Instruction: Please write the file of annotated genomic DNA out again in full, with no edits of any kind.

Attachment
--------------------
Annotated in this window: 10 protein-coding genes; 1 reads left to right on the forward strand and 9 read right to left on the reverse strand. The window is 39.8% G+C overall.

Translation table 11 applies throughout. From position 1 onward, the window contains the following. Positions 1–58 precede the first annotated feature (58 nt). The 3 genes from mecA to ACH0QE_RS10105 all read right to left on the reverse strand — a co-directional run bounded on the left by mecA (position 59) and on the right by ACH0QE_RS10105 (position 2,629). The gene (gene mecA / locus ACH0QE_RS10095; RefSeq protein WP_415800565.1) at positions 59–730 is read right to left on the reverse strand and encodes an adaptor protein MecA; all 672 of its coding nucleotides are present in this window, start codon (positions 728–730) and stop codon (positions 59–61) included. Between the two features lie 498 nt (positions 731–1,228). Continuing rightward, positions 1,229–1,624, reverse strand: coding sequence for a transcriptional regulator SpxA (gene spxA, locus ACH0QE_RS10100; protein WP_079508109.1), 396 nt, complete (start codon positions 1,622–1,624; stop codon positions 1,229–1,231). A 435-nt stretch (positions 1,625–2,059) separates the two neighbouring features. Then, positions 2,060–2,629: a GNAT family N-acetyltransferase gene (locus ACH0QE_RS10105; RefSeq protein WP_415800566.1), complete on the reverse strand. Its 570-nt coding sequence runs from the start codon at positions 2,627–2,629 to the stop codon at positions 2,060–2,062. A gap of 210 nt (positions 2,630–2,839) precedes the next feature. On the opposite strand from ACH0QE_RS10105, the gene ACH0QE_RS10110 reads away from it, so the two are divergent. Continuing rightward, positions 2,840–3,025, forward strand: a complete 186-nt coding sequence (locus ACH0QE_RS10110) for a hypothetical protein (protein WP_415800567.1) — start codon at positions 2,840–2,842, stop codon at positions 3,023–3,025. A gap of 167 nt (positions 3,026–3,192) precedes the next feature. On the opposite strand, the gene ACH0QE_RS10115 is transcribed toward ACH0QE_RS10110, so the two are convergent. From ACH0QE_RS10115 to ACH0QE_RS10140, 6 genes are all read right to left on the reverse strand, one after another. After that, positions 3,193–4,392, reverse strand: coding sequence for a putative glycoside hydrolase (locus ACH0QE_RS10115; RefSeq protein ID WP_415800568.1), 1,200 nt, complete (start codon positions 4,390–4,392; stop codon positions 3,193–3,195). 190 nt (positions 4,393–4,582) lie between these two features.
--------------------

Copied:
Annotated in this window: 10 protein-coding genes; 1 reads left to right on the forward strand and 9 read right to left on the reverse strand. The window is 39.8% G+C overall.

Translation table 11 applies throughout. From position 1 onward, the window contains the following. Positions 1–58 precede the first annotated feature (58 nt). The 3 genes from mecA to ACH0QE_RS10105 all read right to left on the reverse strand — a co-directional run bounded on the left by mecA (position 59) and on the right by ACH0QE_RS10105 (position 2,629). The gene (gene mecA / locus ACH0QE_RS10095; RefSeq protein WP_415800565.1) at positions 59–730 is read right to left on the reverse strand and encodes an adaptor protein MecA; all 672 of its coding nucleotides are present in this window, start codon (positions 728–730) and stop codon (positions 59–61) included. Between the two features lie 498 nt (positions 731–1,228). Continuing rightward, positions 1,229–1,624, reverse strand: coding sequence for a transcriptional regulator SpxA (gene spxA, locus ACH0QE_RS10100; protein WP_079508109.1), 396 nt, complete (start codon positions 1,622–1,624; stop codon positions 1,229–1,231). A 435-nt stretch (positions 1,625–2,059) separates the two neighbouring features. Then, positions 2,060–2,629: a GNAT family N-acetyltransferase gene (locus ACH0QE_RS10105; RefSeq protein WP_415800566.1), complete on the reverse strand. Its 570-nt coding sequence runs from the start codon at positions 2,627–2,629 to the stop codon at positions 2,060–2,062. A gap of 210 nt (positions 2,630–2,839) precedes the next feature. On the opposite strand from ACH0QE_RS10105, the gene ACH0QE_RS10110 reads away from it, so the two are divergent. Continuing rightward, positions 2,840–3,025, forward strand: a complete 186-nt coding sequence (locus ACH0QE_RS10110) for a hypothetical protein (protein WP_415800567.1) — start codon at positions 2,840–2,842, stop codon at positions 3,023–3,025. A gap of 167 nt (positions 3,026–3,192) precedes the next feature. On the opposite strand, the gene ACH0QE_RS10115 is transcribed toward ACH0QE_RS10110, so the two are convergent. From ACH0QE_RS10115 to ACH0QE_RS10140, 6 genes are all read right to left on the reverse strand, one after another. After that, positions 3,193–4,392, reverse strand: coding sequence for a putative glycoside hydrolase (locus ACH0QE_RS10115; RefSeq protein ID WP_415800568.1), 1,200 nt, complete (start codon positions 4,390–4,392; stop codon positions 3,193–3,195). 190 nt (positions 4,393–4,582) lie between these two features.